Emmanuel Macron's irresistible charm
The thing about Emmanuel Macron is that, in the end, everyone gives way to the charm.
See him on campaign last week: he was talking to hardline CGT union members at a soon-to-close factory in the north. These guys hate everything he stands for. Their jobs are going to Poland.
And yet they weren't baying for his blood, they were listening.
A day later he could be talking to a symposium of stuffed-shirt bosses; or a raucous crowd of banlieue teenagers; or some funky young start-up types. And they would all be listening with the same intent.
As someone said in a recent documentary on France's new president: "The guy could seduce an office chair."
Whatever they may think of his politics, the French have had the sense to elect as their leader one of the most brilliant figures of his generation. Charming, of course. But also super-smart, energetic, not corrupt, creative, young, optimistic.
And plausible. Hear Macron talking, and everything starts to slot into place. Of course! People slap their foreheads in disbelief. What he says is obvious! Why didn't we think of it before?
Will his charm still work?
Aye, but there's the rub.
Usually when someone is described as "plausible", that is when the first alarm-bells start sounding. "Plausible" is only a short step from "too plausible". And suddenly we are in the land of snake-oil.
Emmanuel Macron's central brilliance is built on a self-belief which would be narcissistic were it not directed at public life.
From the earliest of ages he was singled out as exceptional. He was told over and over again what gifts he had, and this led him to prefer the company of his elders.
His beloved maternal grandmother, and later his teacher-cum-wife-to-be Brigitte Trogneux (24 years his senior), spun visions of the glory that was his to come.
Apart from on one occasion - his failure to get into the elite Ecole Normale Supérieure - everything he has touched has turned to gold.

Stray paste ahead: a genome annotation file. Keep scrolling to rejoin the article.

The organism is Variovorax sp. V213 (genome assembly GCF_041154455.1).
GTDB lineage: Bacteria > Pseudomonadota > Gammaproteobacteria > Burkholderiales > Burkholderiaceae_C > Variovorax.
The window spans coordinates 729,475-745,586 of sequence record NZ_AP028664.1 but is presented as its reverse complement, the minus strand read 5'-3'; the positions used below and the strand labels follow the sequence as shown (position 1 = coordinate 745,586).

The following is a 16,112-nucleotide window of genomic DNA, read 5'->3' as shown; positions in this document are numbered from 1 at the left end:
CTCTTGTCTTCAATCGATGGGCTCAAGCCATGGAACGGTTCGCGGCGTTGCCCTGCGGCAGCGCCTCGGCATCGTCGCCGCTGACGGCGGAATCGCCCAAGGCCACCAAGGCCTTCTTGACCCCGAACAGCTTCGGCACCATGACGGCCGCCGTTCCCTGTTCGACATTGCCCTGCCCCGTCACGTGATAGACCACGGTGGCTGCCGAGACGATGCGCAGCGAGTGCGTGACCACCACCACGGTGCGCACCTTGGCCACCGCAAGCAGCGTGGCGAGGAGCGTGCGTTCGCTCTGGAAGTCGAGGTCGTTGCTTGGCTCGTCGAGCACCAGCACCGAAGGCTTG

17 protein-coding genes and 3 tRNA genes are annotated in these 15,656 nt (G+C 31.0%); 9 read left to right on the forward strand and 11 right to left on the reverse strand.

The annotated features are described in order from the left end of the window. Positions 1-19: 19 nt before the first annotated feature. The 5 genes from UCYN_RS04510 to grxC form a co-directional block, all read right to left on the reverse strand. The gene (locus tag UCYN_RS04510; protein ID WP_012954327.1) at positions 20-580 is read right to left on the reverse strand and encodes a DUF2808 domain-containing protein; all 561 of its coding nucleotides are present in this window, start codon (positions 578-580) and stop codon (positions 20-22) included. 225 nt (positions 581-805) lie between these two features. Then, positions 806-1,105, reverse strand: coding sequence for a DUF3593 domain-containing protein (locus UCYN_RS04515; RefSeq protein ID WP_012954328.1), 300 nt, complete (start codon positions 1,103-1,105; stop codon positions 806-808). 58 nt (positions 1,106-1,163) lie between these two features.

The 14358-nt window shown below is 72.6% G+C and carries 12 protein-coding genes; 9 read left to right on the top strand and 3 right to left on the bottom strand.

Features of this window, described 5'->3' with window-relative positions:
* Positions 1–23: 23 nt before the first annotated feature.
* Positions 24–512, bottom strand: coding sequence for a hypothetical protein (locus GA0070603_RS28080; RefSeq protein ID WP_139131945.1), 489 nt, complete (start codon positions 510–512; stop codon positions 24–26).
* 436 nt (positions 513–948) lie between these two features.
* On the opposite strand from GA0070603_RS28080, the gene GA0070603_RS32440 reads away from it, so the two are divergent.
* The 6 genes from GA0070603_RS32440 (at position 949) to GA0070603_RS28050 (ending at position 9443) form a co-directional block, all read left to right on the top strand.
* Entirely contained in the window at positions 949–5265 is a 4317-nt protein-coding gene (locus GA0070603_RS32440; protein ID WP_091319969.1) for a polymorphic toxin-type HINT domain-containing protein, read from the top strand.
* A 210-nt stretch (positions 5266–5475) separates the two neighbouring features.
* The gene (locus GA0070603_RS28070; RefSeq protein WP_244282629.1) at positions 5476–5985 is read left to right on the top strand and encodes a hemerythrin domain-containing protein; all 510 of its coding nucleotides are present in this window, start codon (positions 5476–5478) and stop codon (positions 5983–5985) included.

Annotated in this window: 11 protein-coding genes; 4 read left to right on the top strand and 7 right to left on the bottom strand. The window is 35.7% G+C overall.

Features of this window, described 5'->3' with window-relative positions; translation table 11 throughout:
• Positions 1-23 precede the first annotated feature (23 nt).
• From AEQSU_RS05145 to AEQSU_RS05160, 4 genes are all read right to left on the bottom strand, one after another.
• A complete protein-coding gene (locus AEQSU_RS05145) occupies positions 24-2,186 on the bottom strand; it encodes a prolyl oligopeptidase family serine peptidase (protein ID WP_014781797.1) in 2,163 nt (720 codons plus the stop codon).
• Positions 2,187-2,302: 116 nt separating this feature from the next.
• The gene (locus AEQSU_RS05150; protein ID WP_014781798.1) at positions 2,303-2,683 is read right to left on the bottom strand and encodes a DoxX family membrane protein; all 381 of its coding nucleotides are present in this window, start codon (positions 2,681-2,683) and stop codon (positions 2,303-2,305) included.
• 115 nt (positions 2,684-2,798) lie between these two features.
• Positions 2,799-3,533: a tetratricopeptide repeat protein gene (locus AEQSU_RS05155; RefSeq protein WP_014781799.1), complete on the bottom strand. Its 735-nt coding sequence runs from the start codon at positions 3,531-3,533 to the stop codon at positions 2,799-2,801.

And now here he is at 39, a political novice and yet head of state of the fifth biggest economy in the world!
Can anyone blame him if he feels like someone upstairs is keeping an eye out?
The election of a new leader is not a moment that invites cynicism - and most people will wish the best for a man who is palpably decent and wants to give his all for France.
But if there is a question over Emmanuel Macron, it is over this sense of specialness that surrounds him.
His gift for language and performance (remember it was in a theatre class that he and Brigitte fell for each other) has given him a power of persuasion that is second to none. Allied to the force of conviction that is his, and it is almost irresistible.
But often with Macron one fears that (in a way that is very French) it is words that are doing his work.
Words that are bridging the divides; words that are flattering his opponents; words that create the devotion that among some he inspires.
In the campaign, it became a joke among journalists how often his answers included the words "en même temps" (at the same time). It was his way of marrying everything and its opposite, of reconciling every contradiction.
He got away with it because he is who he is.
But in the real life of running a fractious, angry, divided country - will his words have the same effect? Will his solitary self-belief create the structures of political support which he needs in the rough-and-tumble of government? Will his charm still work?
Everyone hopes the amazing victory of Emmanuel Macron is the triumph of optimism over decline, of energy over atrophy, of willpower over resignation.
Everyone hopes it is not the triumph of the salesman over the dupe.